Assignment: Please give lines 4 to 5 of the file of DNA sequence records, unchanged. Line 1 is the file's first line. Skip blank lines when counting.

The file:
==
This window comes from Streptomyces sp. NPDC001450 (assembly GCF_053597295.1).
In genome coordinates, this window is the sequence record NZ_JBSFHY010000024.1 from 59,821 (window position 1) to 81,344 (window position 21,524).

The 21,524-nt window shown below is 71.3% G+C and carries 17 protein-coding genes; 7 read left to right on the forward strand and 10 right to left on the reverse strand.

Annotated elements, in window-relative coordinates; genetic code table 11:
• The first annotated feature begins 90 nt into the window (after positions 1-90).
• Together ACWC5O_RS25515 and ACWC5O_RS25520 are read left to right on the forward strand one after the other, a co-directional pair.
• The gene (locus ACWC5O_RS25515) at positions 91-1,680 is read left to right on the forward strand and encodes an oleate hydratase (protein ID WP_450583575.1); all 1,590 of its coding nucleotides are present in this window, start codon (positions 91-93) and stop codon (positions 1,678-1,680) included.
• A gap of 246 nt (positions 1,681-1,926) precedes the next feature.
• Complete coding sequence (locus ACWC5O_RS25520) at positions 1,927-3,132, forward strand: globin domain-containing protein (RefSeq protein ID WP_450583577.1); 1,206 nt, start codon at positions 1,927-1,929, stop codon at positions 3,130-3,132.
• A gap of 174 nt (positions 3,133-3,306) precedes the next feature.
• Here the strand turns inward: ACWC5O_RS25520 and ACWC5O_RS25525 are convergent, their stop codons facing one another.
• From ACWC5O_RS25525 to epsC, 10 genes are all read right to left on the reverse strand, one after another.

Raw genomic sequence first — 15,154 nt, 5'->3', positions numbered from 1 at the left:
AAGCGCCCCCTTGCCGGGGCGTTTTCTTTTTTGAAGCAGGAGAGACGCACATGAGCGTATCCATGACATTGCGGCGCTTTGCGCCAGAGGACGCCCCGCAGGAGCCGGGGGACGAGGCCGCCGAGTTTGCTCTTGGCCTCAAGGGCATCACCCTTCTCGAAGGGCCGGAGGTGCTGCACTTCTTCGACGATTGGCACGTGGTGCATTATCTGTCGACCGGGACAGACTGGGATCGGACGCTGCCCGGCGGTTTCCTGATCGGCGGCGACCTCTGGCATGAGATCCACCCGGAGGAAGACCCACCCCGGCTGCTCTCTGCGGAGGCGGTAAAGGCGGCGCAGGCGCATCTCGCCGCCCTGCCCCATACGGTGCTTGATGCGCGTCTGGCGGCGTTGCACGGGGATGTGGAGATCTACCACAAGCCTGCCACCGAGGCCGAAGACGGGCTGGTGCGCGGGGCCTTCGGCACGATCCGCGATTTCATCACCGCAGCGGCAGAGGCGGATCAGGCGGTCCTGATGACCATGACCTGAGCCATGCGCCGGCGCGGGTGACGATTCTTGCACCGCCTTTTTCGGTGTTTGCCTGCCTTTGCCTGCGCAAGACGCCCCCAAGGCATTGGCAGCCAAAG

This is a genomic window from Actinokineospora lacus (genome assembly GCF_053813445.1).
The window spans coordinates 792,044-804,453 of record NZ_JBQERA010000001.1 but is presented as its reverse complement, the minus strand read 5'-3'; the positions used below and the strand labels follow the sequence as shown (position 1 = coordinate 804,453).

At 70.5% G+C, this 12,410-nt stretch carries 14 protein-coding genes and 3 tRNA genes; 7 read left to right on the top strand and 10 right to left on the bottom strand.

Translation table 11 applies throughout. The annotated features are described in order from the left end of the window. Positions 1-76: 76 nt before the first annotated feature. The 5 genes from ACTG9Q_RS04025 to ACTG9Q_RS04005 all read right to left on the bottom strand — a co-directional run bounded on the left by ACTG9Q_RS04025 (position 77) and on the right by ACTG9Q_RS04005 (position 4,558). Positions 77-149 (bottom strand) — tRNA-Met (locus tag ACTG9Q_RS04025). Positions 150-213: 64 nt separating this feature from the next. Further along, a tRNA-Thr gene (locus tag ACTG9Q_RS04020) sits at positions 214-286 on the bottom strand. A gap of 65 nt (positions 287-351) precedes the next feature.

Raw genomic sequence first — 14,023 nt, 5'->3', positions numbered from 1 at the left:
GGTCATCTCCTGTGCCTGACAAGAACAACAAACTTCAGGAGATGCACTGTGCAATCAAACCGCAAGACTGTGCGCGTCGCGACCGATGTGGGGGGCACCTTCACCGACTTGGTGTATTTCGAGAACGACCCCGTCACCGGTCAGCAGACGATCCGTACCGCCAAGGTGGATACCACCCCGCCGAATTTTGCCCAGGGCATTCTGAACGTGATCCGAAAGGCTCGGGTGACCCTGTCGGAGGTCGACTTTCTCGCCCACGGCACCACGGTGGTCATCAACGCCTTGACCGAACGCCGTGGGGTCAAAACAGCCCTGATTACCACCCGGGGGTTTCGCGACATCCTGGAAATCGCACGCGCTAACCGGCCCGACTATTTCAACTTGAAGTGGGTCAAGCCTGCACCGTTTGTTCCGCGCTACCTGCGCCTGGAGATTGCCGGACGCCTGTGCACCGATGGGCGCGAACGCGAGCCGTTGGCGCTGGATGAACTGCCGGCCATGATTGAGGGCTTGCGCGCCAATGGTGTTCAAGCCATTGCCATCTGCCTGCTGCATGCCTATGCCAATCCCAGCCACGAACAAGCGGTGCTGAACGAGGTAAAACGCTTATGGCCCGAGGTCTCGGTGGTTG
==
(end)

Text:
Annotated elements, in window-relative coordinates; genetic code table 11:
• The first annotated feature begins 90 nt into the window (after positions 1-90).